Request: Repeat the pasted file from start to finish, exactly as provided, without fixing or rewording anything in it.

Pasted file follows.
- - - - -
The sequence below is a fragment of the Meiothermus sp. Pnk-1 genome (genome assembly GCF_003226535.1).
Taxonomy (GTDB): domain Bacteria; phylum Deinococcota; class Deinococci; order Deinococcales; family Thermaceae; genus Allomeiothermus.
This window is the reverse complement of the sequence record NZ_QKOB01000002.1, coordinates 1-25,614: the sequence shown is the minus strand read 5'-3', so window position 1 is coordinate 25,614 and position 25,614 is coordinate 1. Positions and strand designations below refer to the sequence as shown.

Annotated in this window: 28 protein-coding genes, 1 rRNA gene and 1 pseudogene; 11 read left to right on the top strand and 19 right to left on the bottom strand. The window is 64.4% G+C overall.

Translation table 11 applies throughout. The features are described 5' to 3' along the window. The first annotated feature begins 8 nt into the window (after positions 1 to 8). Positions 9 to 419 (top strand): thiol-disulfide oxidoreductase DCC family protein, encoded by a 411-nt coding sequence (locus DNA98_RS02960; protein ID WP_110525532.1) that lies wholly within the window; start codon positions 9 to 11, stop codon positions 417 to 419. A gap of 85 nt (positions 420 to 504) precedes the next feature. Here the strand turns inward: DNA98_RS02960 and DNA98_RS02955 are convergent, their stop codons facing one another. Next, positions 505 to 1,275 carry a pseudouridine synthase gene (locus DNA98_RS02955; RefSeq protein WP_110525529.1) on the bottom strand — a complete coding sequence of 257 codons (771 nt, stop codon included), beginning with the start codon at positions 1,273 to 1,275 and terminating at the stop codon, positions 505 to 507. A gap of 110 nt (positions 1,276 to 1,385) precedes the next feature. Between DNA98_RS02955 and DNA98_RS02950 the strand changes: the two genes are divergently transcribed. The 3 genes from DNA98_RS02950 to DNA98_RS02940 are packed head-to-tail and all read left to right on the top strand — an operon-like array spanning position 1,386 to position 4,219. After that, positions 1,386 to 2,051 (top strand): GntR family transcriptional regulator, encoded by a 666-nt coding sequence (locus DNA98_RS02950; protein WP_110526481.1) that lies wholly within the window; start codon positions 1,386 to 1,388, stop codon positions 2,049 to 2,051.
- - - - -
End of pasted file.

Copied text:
The sequence below is a fragment of the Meiothermus sp. Pnk-1 genome (genome assembly GCF_003226535.1).
Taxonomy (GTDB): domain Bacteria; phylum Deinococcota; class Deinococci; order Deinococcales; family Thermaceae; genus Allomeiothermus.
This window is the reverse complement of the sequence record NZ_QKOB01000002.1, coordinates 1-25,614: the sequence shown is the minus strand read 5'-3', so window position 1 is coordinate 25,614 and position 25,614 is coordinate 1. Positions and strand designations below refer to the sequence as shown.

Annotated in this window: 28 protein-coding genes, 1 rRNA gene and 1 pseudogene; 11 read left to right on the top strand and 19 right to left on the bottom strand. The window is 64.4% G+C overall.

Translation table 11 applies throughout. The features are described 5' to 3' along the window. The first annotated feature begins 8 nt into the window (after positions 1 to 8). Positions 9 to 419 (top strand): thiol-disulfide oxidoreductase DCC family protein, encoded by a 411-nt coding sequence (locus DNA98_RS02960; protein ID WP_110525532.1) that lies wholly within the window; start codon positions 9 to 11, stop codon positions 417 to 419. A gap of 85 nt (positions 420 to 504) precedes the next feature. Here the strand turns inward: DNA98_RS02960 and DNA98_RS02955 are convergent, their stop codons facing one another. Next, positions 505 to 1,275 carry a pseudouridine synthase gene (locus DNA98_RS02955; RefSeq protein WP_110525529.1) on the bottom strand — a complete coding sequence of 257 codons (771 nt, stop codon included), beginning with the start codon at positions 1,273 to 1,275 and terminating at the stop codon, positions 505 to 507. A gap of 110 nt (positions 1,276 to 1,385) precedes the next feature. Between DNA98_RS02955 and DNA98_RS02950 the strand changes: the two genes are divergently transcribed. The 3 genes from DNA98_RS02950 to DNA98_RS02940 are packed head-to-tail and all read left to right on the top strand — an operon-like array spanning position 1,386 to position 4,219. After that, positions 1,386 to 2,051 (top strand): GntR family transcriptional regulator, encoded by a 666-nt coding sequence (locus DNA98_RS02950; protein WP_110526481.1) that lies wholly within the window; start codon positions 1,386 to 1,388, stop codon positions 2,049 to 2,051.